We all benefit from a more educated society
Qualifying for the jobs of tomorrow is getting more demanding. There was a time when people could learn a traditional trade and open a shop of their own, but the evolution of the corporate world has made many entrepreneurial opportunities obsolete. Machines have taken over jobs that used to be done by humans.
More than ever, education is the doorway out of poverty. According to the Census bureau, the past decade saw a boom in educational attainment. From 2002 to 2012, the number of Americans with a doctorate grew by about 1 million, or 45 percent, while those who held a master’s climbed by 5 million, or 43 percent.
But attainment grew at every level. The population with an associate degree rose by 5 million, or 31 percent. Those whose highest degree was a bachelor’s degree grew 25 percent to 41 million. Meanwhile, the number of those without a high school or GED diploma declined by 13 percent, falling to 25 million.
Among workers 25 and older in 2011, average earnings were $59,415 for people with a bachelor’s degree but no graduate degree, compared with $32,493 for people with a high school diploma but no college.
Gov. Dave Heineman has persuaded the University of Nebraska and state college systems to freeze tuition rates for two years, in turn offering them budget increases of about 4 percent each year from the general fund. That will make college more affordable for students and their families. Nebraska ranks 40th among the states on the proportion of state higher education funds used for student financial aid. Most of state higher education funds in Nebraska go to support institutional operations. The idea is to help the university system’s four campuses attract more Nebraska students and meet ambitious enrollment goals, but also to boost the quality of the state’s workforce.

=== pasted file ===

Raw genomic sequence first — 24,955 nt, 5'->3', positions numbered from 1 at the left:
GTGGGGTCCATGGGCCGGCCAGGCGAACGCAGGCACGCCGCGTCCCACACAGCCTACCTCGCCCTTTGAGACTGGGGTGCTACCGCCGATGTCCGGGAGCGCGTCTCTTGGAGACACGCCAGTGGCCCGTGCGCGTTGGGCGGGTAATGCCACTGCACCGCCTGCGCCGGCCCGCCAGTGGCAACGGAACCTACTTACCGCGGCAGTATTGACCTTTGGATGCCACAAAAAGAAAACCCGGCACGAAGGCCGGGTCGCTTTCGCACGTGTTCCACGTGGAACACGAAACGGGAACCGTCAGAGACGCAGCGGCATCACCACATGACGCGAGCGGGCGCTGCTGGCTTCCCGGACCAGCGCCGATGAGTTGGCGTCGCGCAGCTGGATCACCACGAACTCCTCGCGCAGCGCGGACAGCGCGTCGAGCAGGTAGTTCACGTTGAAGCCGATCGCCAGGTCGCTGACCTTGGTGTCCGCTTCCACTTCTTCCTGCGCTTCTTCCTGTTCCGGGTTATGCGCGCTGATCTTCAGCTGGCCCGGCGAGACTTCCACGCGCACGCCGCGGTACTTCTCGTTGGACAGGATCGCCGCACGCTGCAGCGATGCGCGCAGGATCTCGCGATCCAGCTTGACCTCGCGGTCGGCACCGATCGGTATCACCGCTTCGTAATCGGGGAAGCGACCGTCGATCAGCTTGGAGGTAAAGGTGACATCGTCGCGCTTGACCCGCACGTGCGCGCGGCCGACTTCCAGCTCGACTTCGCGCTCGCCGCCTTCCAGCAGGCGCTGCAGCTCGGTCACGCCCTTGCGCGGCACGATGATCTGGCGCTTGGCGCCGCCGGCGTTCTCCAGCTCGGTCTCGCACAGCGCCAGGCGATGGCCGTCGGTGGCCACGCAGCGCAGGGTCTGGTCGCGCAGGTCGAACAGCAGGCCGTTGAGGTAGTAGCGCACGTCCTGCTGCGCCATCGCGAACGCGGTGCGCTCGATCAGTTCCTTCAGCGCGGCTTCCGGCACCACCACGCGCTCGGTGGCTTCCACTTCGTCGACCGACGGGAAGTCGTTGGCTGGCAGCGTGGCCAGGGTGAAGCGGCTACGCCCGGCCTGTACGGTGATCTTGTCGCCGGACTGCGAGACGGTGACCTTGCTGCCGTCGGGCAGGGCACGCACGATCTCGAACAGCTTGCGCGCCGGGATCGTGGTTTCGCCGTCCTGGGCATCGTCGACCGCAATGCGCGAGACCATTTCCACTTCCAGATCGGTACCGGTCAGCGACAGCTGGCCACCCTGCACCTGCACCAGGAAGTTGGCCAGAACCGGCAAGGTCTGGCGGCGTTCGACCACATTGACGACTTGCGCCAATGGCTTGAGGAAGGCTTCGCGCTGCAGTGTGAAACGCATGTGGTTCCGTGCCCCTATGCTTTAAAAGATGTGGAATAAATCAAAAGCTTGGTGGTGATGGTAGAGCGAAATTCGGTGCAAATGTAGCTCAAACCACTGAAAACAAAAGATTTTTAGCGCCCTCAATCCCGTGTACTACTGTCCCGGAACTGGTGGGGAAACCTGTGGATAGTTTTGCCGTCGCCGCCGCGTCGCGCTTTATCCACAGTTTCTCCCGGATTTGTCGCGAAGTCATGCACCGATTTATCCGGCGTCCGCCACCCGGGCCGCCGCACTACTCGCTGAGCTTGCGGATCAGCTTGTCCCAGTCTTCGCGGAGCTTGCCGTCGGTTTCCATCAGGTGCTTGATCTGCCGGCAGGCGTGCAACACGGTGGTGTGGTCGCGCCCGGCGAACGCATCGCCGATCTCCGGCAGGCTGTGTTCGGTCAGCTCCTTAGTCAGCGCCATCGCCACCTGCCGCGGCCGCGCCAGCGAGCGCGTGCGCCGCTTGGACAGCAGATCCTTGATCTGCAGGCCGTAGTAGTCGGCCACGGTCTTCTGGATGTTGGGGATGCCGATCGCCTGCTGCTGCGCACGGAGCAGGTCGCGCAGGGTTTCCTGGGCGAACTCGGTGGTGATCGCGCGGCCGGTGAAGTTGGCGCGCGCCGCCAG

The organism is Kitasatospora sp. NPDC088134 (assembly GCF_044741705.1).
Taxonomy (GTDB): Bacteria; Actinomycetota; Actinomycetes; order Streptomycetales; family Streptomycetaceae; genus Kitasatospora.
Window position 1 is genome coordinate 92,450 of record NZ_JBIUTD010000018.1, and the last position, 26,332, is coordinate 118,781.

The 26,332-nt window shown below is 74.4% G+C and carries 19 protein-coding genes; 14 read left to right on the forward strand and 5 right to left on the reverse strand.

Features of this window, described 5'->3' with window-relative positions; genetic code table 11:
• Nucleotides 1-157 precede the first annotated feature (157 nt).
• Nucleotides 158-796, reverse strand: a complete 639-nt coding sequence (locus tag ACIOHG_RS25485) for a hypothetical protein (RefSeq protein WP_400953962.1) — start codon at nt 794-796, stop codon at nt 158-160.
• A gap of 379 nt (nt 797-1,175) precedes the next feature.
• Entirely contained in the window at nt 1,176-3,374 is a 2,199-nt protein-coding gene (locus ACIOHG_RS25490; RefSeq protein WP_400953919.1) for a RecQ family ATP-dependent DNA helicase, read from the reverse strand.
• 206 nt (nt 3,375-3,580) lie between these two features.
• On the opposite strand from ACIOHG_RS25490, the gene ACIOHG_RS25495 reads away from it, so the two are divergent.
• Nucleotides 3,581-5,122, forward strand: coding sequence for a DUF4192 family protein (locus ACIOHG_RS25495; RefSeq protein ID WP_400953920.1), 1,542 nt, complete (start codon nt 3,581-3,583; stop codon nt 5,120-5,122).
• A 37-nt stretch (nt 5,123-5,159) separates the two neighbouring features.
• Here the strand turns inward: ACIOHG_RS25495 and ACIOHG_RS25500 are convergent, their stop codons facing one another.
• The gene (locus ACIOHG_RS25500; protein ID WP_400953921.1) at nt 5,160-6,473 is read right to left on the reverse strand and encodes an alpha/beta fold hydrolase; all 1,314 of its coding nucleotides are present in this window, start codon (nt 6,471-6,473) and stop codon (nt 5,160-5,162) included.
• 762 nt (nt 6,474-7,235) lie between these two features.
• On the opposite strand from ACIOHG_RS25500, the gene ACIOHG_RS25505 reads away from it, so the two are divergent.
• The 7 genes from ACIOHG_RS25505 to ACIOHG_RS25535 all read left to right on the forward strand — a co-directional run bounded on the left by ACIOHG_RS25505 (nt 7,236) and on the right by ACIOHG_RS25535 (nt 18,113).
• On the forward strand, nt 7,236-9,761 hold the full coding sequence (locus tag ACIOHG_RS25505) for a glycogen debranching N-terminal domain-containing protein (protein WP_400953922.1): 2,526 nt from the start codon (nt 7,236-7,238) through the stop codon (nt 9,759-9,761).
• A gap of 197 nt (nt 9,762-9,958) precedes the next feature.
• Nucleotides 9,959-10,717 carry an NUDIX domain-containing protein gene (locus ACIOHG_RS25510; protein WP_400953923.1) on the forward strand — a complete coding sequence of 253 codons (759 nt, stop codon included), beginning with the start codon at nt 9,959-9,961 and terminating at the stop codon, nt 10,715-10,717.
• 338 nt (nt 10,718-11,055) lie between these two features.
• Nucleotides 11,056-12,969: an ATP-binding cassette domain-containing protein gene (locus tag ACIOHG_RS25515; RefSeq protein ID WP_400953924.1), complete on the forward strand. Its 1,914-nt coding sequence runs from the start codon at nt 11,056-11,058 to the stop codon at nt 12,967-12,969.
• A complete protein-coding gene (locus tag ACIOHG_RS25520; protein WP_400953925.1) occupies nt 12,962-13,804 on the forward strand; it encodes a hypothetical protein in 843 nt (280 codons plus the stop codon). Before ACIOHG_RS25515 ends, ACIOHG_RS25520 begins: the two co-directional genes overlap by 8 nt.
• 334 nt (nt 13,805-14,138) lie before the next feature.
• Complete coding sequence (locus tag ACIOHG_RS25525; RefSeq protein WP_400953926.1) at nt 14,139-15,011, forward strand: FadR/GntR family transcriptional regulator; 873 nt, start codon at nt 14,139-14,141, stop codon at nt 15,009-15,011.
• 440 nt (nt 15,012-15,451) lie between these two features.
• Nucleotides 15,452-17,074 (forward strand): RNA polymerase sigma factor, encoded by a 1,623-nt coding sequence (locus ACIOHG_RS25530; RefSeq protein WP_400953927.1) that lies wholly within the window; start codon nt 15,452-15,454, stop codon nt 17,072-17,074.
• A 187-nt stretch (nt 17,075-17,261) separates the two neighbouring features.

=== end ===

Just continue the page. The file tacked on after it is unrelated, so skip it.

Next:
The National Commission on Higher Education Attainment, a group of leading college and university presidents, points out that it’s not enough to simply entice students to enroll. They say the nation faces an “unacceptable loss of human potential” when students never make it to graduation.
“We believe every institution must pay as much attention to the number of degrees it grants — completion — as it does to success in admissions and recruitment,” the commission members said in a recent report. “It is now time for all colleges and universities to marshal the resources needed to make completion our strategic priority.”
Campus leaders are urged to consider three main areas for reform: changing the campus culture, improving cost-effectiveness and quality, and making better use of data. The commission calls on college officials to make retention and graduation a priority, identifying struggling students and offering them more assistance along the way.
The underlying point isn’t to enrich universities or even push failing students toward graduation. Somebody has to take over the demanding jobs of the future, including development of new medicines, technology and products that keep society moving forward. Making college affordable is only part of the solution. We have to make sure young people are adequately prepared before they get there, and that they can graduate with the skills necessary to take on the challenges of a complex and demanding business world.